About this blog…

I am employed by Netnod as head of engineering, research and development and am among other things chair of the Security and Stability Advisory Committee at ICANN. You can find CV and photos of me at this page.

As I wear so many hats, I find it being necessary to somewhere express my personal view on things. This is the location where that happens. Postings on this blog, or at Facebook, Twitter etc, falls under this policy.

The views expressed on this post are mine and do not necessarily reflect the views of Netnod or any other of the organisations I have connections to.

FRA: This overall question is not about wiretap or not wiretap

Thomas Gür writes in SvD today (in Swedish) about all the mistakes the Swedish Government is doing. How the impact of “the blog” has changed the way politicians (specifically, but I claim this is also true for anyone) have to think twice before making a statement. And think differently. What is said is immediately discussed in the “blogosphere”, and even hinting that people complaining do not understand the question and/or issues is just plain wrong. Thomas explain this so well. Sure, many people commenting use a language that is not suitable for printing or saying, and sure, some people do not understand the issues (what do I know about non-IT things?). But, to ignore the blogosphere as a collective because they have not understood is just so wrong.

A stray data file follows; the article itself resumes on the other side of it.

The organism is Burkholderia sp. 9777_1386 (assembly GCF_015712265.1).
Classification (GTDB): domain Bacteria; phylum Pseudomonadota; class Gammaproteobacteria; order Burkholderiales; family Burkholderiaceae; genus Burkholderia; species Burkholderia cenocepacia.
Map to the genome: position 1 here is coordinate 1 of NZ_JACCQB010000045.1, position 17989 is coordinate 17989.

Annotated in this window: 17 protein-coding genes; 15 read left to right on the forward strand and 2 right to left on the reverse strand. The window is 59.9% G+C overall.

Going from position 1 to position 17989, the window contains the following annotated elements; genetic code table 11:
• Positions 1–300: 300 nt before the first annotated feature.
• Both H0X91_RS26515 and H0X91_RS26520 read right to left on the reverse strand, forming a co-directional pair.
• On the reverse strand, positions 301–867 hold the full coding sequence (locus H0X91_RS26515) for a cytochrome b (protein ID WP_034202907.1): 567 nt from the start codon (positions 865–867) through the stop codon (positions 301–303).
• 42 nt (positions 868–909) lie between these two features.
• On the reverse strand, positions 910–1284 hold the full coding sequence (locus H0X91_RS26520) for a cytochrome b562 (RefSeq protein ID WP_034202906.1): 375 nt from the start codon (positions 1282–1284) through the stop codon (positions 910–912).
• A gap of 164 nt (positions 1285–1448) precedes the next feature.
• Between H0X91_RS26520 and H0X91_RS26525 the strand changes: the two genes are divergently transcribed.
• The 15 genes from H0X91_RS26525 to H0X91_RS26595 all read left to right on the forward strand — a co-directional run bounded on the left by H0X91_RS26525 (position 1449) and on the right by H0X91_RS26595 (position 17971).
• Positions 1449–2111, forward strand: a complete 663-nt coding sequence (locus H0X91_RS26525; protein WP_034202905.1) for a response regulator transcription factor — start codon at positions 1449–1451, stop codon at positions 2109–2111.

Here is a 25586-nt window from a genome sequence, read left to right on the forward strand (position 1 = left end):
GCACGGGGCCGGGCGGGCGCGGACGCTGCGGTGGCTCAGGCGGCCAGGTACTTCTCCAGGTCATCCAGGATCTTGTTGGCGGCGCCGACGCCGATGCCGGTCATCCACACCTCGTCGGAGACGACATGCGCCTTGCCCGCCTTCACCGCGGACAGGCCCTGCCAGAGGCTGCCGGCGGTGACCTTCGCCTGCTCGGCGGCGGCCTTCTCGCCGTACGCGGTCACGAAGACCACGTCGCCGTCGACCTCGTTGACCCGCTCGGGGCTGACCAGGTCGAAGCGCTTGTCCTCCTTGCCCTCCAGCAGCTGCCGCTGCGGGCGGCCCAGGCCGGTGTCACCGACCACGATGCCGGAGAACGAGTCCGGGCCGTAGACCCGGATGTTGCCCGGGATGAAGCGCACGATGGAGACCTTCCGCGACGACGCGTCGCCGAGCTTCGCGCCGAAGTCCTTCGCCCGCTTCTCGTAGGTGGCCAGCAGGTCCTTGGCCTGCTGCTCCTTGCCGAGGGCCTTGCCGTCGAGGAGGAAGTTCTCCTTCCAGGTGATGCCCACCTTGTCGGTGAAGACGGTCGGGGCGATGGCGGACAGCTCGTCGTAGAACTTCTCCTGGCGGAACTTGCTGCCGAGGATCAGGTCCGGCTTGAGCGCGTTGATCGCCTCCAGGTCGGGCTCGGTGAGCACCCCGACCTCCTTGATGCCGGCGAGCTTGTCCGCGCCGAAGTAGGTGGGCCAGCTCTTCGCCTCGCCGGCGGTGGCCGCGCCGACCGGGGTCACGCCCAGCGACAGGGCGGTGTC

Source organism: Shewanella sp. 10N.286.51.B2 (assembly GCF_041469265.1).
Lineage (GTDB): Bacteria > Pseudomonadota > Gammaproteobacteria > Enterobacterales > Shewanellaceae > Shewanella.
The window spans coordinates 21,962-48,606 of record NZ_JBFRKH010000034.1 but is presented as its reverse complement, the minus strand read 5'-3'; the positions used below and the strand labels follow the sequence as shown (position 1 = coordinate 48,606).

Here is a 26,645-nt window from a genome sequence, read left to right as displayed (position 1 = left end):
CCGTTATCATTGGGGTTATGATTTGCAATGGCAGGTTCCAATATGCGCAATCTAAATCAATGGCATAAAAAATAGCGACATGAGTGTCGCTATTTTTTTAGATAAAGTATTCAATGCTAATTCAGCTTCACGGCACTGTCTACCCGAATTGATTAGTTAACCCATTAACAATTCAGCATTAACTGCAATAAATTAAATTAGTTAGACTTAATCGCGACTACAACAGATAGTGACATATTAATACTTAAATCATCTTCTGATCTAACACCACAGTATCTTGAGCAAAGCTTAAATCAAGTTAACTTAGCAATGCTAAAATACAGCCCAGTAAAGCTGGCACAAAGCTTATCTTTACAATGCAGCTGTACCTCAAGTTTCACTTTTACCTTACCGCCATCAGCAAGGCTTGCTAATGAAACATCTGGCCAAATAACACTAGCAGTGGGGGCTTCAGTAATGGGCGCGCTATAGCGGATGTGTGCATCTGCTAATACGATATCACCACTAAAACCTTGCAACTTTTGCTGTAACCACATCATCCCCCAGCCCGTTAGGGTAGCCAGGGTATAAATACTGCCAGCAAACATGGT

I hope, for the best of Sweden, that the Government do change the way their machinery do handle the FRA legislation, because what has happened in Sweden is that this was a wake up call. Sure, we had the Tsunami, we had many things that have been discussed on line and off line. But nothing like this legislation. A legislation that in principle is simple. A legislation where the actual proposal that was produced by the Government was of low quality. A proposal that forces (as Thomas writes) people like myself that believe in controlled wiretap be against the Governments proposal.

Next year we will see other IT related legislative things which not all are good. And I do not look forward to those proposals if the Government has not learned. Implementation of the Data Retention Directive for example. The open consultation period has closed. Comments during that period where not all in favor (in fact, most comments I know of said the proposal was of pretty low quality). But that in the fall of 2008. Now it is summer, and it is good the Government can think about what really happened during the FRA incident, what the real issues where, and what they could have done differently.

Because that is as important to learn, part from of course sorting out the FRA issues.

Once again, thanks Thomas for a good text!

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